By Angie Mayes, La Vergne PR Director
In May, 2004 Billy R. Cooper Jr. began losing his vision due to complications from diabetes. Today, you'd never know he's legally blind -- except for his constant companion Ace, a black lab he received from the Leader Dogs School in Rochester, Mich.
Cooper, who has worked as a rehabilitation technician and nurse's aid, said he first found out about the Leader Dogs from the Tennessee School for the Blind in Nashville. After researching a few schools, he found the Leader Dogs School, which is funded by the Lions Club, an international service organization.
Cooper was the guest of honor recently at the La Vergne Lions' Club's LEO Banquet, held at O'Charley's in Smyrna. The LEO organizations is a student branch of the Lions Club, based out of La Vergne High School. Softball and Swimming coach Brenda Morris is the Club's advisor.
After being evaluated to determined that he was legally blind and physically able to care for the dog, Cooper found himself on a plane last summer headed to Rochester to attend the school, which lasts approximately 25 days.
"The first two days, they walk with you to see your pace and see how you do." Cooper said. Then on the third day, they assign you a dog, which is already trained. For the rest of the time you're there, you work with the dog, getting used to each other and becoming companions.
Besides getting a new best friend, Cooper said he is thankful for the school, which was totally free.
"There's no cost for us to go," he said. "The Lions Club funds everything. You get three meals a day, your own room, activities and training grounds (city, parks, malls, etc.) to work with your dog. Even the dog is free."
Cooper, a La Vergne resident, is often seen by residents walking in the Woodland Hills area of town with Ace. Sometimes they call into the La Vergne Police Department out of concern for him walking along the road.
"Ace knows where to walk, where to stop, where the curbs are," he said. "If a car comes by, he'll stop to protect me from being hit."
The La Vergne Police Department is familiar with Cooper and assures the residents that he's alright walking along with his dog.
"Ace has been a big help to me," Cooper said. "He's much more than a companion, he's a friend. He's given me a great deal of mobility. He's given me a lot more freedom than before."
Although robbed of his vision, Cooper knows he’s lucky.
"You can’t let this rule your life," he said. "If you get depresses you’ll lose everything, not just your site."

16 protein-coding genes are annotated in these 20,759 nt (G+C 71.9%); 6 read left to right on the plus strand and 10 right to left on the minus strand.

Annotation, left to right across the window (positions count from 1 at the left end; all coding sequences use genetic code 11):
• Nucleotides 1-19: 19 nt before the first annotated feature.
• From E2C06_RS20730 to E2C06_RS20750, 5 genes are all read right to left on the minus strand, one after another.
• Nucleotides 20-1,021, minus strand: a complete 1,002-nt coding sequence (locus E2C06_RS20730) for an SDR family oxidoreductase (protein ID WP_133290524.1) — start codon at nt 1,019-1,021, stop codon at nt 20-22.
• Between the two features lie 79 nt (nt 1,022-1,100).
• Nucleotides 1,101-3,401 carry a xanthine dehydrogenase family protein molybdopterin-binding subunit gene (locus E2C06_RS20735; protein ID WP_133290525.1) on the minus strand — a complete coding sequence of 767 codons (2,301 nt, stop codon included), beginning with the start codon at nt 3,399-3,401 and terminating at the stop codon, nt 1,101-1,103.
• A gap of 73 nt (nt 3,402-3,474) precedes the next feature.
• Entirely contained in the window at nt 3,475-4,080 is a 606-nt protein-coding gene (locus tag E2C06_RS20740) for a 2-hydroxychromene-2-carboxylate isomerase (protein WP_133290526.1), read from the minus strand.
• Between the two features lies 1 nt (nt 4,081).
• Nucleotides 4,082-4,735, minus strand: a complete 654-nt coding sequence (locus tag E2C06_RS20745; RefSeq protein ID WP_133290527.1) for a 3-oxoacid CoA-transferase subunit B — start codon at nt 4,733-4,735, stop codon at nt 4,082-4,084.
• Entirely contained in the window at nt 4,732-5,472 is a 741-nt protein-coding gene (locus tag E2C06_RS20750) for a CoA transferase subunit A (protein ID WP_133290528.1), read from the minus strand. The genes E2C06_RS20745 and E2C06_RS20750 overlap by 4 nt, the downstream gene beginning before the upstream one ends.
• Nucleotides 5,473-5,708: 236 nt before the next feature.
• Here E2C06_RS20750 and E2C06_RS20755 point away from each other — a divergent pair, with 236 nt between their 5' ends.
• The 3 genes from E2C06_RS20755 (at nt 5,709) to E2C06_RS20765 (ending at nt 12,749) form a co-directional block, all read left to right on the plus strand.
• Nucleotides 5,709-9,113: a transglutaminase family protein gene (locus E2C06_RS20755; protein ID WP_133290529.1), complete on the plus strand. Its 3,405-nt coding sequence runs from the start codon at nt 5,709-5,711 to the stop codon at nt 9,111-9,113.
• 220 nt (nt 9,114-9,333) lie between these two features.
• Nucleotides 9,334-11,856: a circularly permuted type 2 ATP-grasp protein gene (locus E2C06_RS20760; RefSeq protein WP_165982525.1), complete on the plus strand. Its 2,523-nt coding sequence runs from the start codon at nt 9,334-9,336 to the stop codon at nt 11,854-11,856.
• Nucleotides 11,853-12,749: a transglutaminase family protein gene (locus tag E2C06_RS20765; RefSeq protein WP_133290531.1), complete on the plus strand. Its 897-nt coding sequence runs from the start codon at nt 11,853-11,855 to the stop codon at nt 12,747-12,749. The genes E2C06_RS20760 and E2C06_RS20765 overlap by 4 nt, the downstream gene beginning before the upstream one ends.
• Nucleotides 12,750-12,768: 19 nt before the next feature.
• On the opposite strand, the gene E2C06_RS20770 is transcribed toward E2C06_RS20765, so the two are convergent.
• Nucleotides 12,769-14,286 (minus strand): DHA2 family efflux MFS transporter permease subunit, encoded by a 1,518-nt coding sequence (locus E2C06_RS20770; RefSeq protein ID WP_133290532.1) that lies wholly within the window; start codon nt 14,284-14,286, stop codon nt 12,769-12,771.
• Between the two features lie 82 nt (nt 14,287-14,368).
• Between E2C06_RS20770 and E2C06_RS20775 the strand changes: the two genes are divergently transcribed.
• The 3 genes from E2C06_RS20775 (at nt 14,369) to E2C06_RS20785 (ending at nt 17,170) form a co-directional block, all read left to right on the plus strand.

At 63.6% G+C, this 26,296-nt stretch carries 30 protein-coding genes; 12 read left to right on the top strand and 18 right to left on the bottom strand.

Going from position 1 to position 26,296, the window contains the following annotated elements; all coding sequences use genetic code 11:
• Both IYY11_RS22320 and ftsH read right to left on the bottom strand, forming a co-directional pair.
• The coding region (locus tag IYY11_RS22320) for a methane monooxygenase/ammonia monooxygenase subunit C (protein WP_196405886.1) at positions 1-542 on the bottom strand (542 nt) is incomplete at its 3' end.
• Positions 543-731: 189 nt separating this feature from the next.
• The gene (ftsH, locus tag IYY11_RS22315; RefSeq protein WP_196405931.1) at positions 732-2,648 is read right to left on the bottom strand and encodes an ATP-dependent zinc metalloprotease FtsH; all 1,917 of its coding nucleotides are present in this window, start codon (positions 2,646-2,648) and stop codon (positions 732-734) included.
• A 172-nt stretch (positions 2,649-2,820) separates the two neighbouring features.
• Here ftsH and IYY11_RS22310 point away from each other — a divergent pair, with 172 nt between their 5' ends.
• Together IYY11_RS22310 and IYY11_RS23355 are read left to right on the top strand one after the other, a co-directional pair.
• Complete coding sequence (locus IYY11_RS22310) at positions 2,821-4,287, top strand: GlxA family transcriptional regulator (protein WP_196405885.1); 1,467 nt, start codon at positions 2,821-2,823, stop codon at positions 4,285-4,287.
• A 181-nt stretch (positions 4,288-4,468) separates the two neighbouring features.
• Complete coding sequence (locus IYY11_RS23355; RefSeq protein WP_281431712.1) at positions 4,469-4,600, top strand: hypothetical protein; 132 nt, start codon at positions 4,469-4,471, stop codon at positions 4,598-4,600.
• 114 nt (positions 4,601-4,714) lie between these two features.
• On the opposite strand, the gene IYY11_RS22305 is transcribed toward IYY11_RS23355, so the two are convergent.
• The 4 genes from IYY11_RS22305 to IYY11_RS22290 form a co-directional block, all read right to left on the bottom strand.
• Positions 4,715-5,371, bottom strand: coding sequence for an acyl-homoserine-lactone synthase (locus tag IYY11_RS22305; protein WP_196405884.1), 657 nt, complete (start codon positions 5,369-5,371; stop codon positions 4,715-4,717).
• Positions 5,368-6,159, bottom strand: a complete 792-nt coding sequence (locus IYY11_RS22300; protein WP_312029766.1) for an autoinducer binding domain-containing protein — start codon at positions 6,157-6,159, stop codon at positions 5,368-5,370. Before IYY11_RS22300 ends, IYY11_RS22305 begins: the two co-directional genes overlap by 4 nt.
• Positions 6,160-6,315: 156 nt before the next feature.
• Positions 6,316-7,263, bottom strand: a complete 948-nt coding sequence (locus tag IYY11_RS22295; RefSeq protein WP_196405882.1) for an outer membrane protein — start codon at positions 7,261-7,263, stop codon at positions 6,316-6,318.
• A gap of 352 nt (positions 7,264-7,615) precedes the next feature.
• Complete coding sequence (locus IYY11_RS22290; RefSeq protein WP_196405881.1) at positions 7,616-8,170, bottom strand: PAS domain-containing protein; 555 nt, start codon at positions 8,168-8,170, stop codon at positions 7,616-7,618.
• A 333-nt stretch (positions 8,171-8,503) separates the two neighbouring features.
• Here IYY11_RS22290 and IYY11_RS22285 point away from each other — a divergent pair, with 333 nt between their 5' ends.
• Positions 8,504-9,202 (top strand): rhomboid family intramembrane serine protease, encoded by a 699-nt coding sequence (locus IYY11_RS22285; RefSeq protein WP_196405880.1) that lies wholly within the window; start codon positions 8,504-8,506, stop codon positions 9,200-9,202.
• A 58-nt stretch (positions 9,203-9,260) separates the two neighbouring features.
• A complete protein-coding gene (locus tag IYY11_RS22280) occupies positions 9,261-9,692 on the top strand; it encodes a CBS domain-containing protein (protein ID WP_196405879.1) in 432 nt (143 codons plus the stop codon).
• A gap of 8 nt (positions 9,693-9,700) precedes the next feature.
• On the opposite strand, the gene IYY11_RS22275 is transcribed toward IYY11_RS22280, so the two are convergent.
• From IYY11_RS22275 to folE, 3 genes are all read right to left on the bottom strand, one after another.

Cooper is looking forward to joining the La Vergne Lions Club, which meets at 7:00 p.m. the third Monday of every month at Fire Station 2 on Waldron Road.
"I want to thank the Lions for all of their help because they were there when I needed them," he said.
Billy R. Cooper Jr. (he says if you don't remember his name, remember he's a junior because he's very proud to be his father's son) can be reached at 793-9043.THE LEO CLUB
Now in its fifth year, the La Vergne High School LEO Club is a student organization affiliated with the La Vergne Lions Club, which is – of course – a member of Lions International, celebrating its 90th year in 2007.
The La Vergne Lions hosted some of the Club's 38 members during a banquet at O'Charley's Thursday (Feb. 22) night. The banquet was also attended by District Governor Shirley Statts and her husband – former District Governor – Gene Statts.
Of the 38 members of the club (some students have been in it all four years), 15 are new members this year. They are allowed 42 minutes a week for club meetings at the high school so it's often difficult for the kids to attend every meeting.
They are – by school board rules – allowed to have only two fund-raisers a year. The LEOs choose partnering with the parent club during the fall pecan and nut sale and work in the dunking booth during Old Timers' Day. Although they are allowed just two fund-raisers, they can accept donations at any time during the year. The money raised is for dues, club T-shirts, an annual banquet and more.
In addition, they collect old glasses to give to Les Brown, the President of the La Vergne Lions Club. The glasses are taken to Nashville and eventually end up at the recycling center in Roanoake, Va. Where they are fitted with new lenses for patients being helped by the Lions Club. The Lions Club members volunteer to do sight screening for those people who have passed through the application process.
Brenda Morris is the LEO Club's adviser. She can be reached at 589-2728.THE LIONS CLUB
The La Vergne Lions Club, a member of Lions International has been around for a number of years. They are a small but effective club, helping needy people with eye glasses, hearing aids and putting them in contact with the Middle Tennessee Lions Sight Service, which performs eye surgery on needy patients for no cost to the patient.
Labels: Lions Club